Current Site Information
Commodore Semiconductor Group
Current Site Status
Construction of a groundwater treatment system was completed in August 2000. The U.S. Environmental Protection Agency is overseeing current cleanup activities at the Commodore Semiconductor Group site by the Potentially Responsible Party (PRP), Rockwell Automation formerly known as Allen-Bradley, LLC. The remedy for the site included, among other things, a groundwater pump and treat system and the extension of an existing waterline to twelve residences along Rittenhouse and Audubon Roads. The waterline extension was formerly turned over to the Audubon Water Company. The system pumps and treats approximately 85 gallons per minute of contaminated groundwater. Rockwell conducts groundwater sampling semi-annually to monitor the effectiveness of the groundwater treatment system.
In September 2003, Rockwell Automation completed additional work to enhanced and speed up the groundwater treatment. This included the installation of a full-scale vapor extraction system to remove chemical vapors from the soil and bedrock, and chemical oxidation to treat residual contaminant levels in soil near and beneath the building. Based on the results of this additional work Rockwell Automation plans to proceed with a pilot study of chemical oxidation of the bedrock aquifer to evaluate its effectiveness at treating the groundwater in place. EPA and the state will review the plan for approval.
The Commodore Semiconductor Group site, which is located in Norristown, Montgomery County, Pennsylvania was operated as a computer chip manufacturing facility from 1970 to 1992 by Commodore Business Machines. Waste solvents were stored in an underground concrete storage tank on site until 1975, when it was taken out of service. An unlined steel tank was installed next to the concrete one in 1975. Inspections conducted by the Pennsylvania Department of Environmental Protection indicated that both tanks have leaked. The majority of residences in the area are connected to a privately-owned public water supply, however, a small number of individuals still have operational private wells.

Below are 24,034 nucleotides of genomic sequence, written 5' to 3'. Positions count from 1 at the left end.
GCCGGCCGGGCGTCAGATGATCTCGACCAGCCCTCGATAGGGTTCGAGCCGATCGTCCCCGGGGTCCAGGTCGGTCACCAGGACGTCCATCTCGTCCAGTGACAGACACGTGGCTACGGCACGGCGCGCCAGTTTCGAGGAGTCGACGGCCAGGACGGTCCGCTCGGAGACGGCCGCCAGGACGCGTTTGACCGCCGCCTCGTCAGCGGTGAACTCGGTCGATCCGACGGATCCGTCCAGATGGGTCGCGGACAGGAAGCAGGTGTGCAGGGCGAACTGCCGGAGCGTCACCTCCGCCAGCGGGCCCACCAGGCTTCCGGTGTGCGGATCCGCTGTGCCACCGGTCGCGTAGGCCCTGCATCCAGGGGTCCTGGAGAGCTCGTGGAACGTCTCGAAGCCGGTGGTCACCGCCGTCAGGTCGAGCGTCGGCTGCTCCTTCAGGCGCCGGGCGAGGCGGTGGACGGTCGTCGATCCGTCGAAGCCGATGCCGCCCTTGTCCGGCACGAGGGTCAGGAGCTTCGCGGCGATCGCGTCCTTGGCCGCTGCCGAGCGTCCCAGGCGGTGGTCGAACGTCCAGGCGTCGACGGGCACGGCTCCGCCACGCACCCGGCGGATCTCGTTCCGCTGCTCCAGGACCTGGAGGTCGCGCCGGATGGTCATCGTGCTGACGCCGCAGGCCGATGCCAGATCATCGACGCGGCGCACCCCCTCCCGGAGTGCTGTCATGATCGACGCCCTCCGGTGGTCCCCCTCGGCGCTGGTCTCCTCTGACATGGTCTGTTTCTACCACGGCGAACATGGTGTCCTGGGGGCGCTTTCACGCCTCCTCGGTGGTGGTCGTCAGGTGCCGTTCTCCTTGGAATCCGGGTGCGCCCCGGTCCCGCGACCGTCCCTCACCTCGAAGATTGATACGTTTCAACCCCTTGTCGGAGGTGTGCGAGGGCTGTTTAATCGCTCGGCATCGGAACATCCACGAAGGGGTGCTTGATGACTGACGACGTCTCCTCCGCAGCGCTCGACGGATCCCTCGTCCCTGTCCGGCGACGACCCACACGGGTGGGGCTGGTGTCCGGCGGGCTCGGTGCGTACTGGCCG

Threats and Contaminants
On-site groundwater is contaminated with high levels of trichloroethylene (TCE) and other VOCs from the waste solvents that leaked from the underground storage tanks. TCE was also found in on-site soils but not at levels of concern. Accidental swallowing or contact with contaminated groundwater on the site may pose health risks, however, exposure pathways to this underground water have been removed.
Contaminant descriptions and associated risk factors are available on the Agency for Toxic Substance and Disease Registry, an arm of the CDC, web site at
In 1981 Commodore excavated soils and pumped water from a contaminated well, then sprayed it onto surrounding fields. The VOCs dissipated into the air. Since 1984, air strippers have been in use to remove solvents from the groundwater. Air strippers have been installed on all affected public wells through agreements between Commodore and the local water authority. Also in 1984 household carbon units were installed at residences where at least 1 part per billion of VOC was detected. Other work to be done at the site included, groundwater extraction and treatment, extension of the existing water line to affected residences, and continued maintenance of hold house carbon units. On June 29, 1993, EPA issued a unilateral order to Commodore Business Machines, and Allen-Bradley Corporation to carry out this work. Only Allen-Bradley Corporation has complied with the order. Commodore Business Machines went bankrupt.
The waterline extension and laterals to the residences were completed in January 1997. Transfer of the ownership of the waterline extension from Allen Bradley Corporation to Audubon Water Company was completed in December 1997. The connection of the residences and the closing of the residential wells began in January 1998. Construction of the groundwater extraction and treatment system began in the Fall of 1999. In February 2000, pipelines and underground wiring were installed, pumps were installed at each of the extraction wells, and the treatment building was constructed. The treatment process equipment was installed in May 2000. Preliminary start-up and testing of the system began in August 2000.
Remedial Project Manager
Community Involvement Coordinator
Public files (Administrative Record) on EPA’s actions and decisions for this site can be examined at the following location:
U.S. EPA Region 3
Contact Eric Jarrell at 215-278-3745
United States Environmental Protection Agency, 1650 Arch Street, Philadelphia, PA 19103-2029
This is an archive of the EPA's Commodore Semiconductor Group Superfund Site page which was removed from their website in 2014.